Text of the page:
Do you know where your data have been?
Op-ed Marita Moll
Ottawa Citizen Sept. 26, 2013
So you go home, turn to your computer loaded with anti-virus, anti-spying and anti-malware programs, to talk to your brother in Boston via the secured Internet connection in your house. Bingo! Everything you just did is now part of the U.S. National Security Agency’s massive database and all that data can be mined with the same easy steps you used to find the online recipe for last night’s eggplant parmigiana.
But what if you were just sending some messages to your friends in other parts of Canada or even in your own province? Surely that’s not a problem — unless it is. ....
Most of us know that Air Canada sometimes flies through U.S. airspace to move passengers from one Canadian location to another. By the same token, you should be concerned about where your data has been en route to its destination. According to researchers with the University of Toronto IXmaps project, which has been studying Internet routing practices, one in four messages travel through U.S. data space on their way to and fro across the country. They call it "boomerang routing."
Keeping communications and transport traffic in Canada is an old battle. In The National Dream, Pierre Berton described the planning of the Canadian Pacific Railway, complete with the highly imaginative, sometimes illegal and often scandalous activities of politicians, scoundrels, fortune-seekers and middlemen attempting to influence the railway's route. But Sir John A. Macdonald's determination to keep that route entirely in Canada eventually prevailed. The routing of Internet traffic has, so far, escaped such scrutiny. But, thanks to the Snowden revelations of NSA dragnet style data capture, Canadians are starting to realize that this also requires our attention and for the same reasons - national sovereignty and security.
According to information on the IXmaps.ca site, Canadian Internet traffic is often routed through the U.S. "due to current technical, economic and policy choices made principally by private corporations." So, depending on the carrier, a message originating in Toronto can go to New York and then to Montreal on its way to Health Canada in Ottawa. Another message, originating in Abbotsford B.C., will end up at Lakehead University only after passing through San Jose, San Francisco, Kansas City and Chicago. In this transparent transaction space, is easy to forget that Internet traffic, just like highway traffic, falls under U.S. law when it passes through U.S. territory. That leads us to the problem of surveillance - problematic enough when conducted your own government, let alone a foreign, albeit allied, power.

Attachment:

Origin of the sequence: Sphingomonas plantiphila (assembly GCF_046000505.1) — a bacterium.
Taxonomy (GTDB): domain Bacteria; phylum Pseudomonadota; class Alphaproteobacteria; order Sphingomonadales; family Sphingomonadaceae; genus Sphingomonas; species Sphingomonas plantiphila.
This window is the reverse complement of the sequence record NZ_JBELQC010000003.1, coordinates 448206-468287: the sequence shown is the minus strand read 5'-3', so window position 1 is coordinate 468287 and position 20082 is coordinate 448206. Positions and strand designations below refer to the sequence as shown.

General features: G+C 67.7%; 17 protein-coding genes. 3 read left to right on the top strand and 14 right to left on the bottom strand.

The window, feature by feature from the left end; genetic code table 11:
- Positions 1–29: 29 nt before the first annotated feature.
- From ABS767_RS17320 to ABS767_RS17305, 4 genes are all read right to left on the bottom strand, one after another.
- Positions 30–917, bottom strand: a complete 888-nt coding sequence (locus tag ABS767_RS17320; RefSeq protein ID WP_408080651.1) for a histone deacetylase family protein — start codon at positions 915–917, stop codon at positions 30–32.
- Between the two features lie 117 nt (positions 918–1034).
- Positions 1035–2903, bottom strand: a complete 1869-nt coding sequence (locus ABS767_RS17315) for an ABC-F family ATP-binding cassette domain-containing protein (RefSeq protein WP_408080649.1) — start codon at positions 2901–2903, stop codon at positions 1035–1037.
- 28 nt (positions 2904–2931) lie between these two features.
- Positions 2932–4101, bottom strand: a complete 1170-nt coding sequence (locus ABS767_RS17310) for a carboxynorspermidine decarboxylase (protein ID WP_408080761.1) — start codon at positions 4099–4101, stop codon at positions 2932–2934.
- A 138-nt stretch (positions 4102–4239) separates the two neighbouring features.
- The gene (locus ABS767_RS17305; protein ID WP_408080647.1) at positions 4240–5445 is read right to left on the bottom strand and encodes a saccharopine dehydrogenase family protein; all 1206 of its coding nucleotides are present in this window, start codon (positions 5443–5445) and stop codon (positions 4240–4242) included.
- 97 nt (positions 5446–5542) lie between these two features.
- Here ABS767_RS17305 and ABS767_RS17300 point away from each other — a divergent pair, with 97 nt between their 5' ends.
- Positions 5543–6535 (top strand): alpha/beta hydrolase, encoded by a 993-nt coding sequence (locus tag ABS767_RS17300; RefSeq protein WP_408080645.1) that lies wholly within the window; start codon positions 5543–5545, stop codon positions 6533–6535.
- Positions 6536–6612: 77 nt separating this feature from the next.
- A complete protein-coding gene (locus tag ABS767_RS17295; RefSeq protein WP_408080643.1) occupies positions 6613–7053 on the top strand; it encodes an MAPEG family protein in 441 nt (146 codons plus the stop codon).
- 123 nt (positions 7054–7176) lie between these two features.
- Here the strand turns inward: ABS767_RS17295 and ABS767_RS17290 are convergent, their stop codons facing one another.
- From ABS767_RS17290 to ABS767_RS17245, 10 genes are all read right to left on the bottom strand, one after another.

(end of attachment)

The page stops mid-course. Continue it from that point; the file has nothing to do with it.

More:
One project underway to redress this situation involves expanding the number of Internet Exchange Points (IXPs) in Canada. These switching stations, usually shared among a consortia of providers, act like large data intersections. Canada currently has four such stations: in Ottawa, Toronto, Vancouver and, just recently, Montreal. This is three to 30 times fewer than other similarly developed nations, according to an independent research report on Canadian Internet traffic exchange commissioned by the Canadian Internet Registration Authority (CIRA).
In contrast, there are 85 IXPs in the U.S., 11 in Australia and five in New Zealand. Canada, says the report, is in the "laggard" category with respect to the provision of domestic IXPs. The report also notes that more domestic routing would increase efficiency and help reduce prices, an item high on the wish list of Canadians. CIRA, the organization that manages the .ca domain names on behalf of Canadians, is currently facilitating the development of more exchanges, particularly in Manitoba and Alberta.
But the existence of more exchange points, while essential, will not change the practices of service providers who do not always cooperate in such projects. Despite the recent full page newspaper ads by large Canadian providers posing as nationalists fighting a possible invasion by U.S. telecom giant Verizon, it is not unusual for them to send Canadian traffic south of the border even if its final destination is actually across the street. Bell Canada, says the CIRA report, does not participate in current Canadian IXP sites, "preferring to force its Canadian counterparts to meet it in Seattle, New York, or San Jose." It will clearly take pressure on providers to change some current routing practices. Canadian routing for domestic traffic is a small, but important part of a national digital strategy - something this government has been promising for years and seems no closer to delivering.
The Internet is a part of the infrastructure of modern life. In its design, it needs to respect the rights of citizens including the right not to be spied upon by foreign countries while engaging in communications inside our borders. Sir John A. Macdonald must be looking on in dismay.
Marita Moll is the co-editor of The Internet Tree; The State of Telecom Policy in Canada 3.0 (2011) and Connecting Canadians; Investigations in Community Infomatics (2012). She is an active member of CIRA and has a website on telecom issues at maritamoll.ca.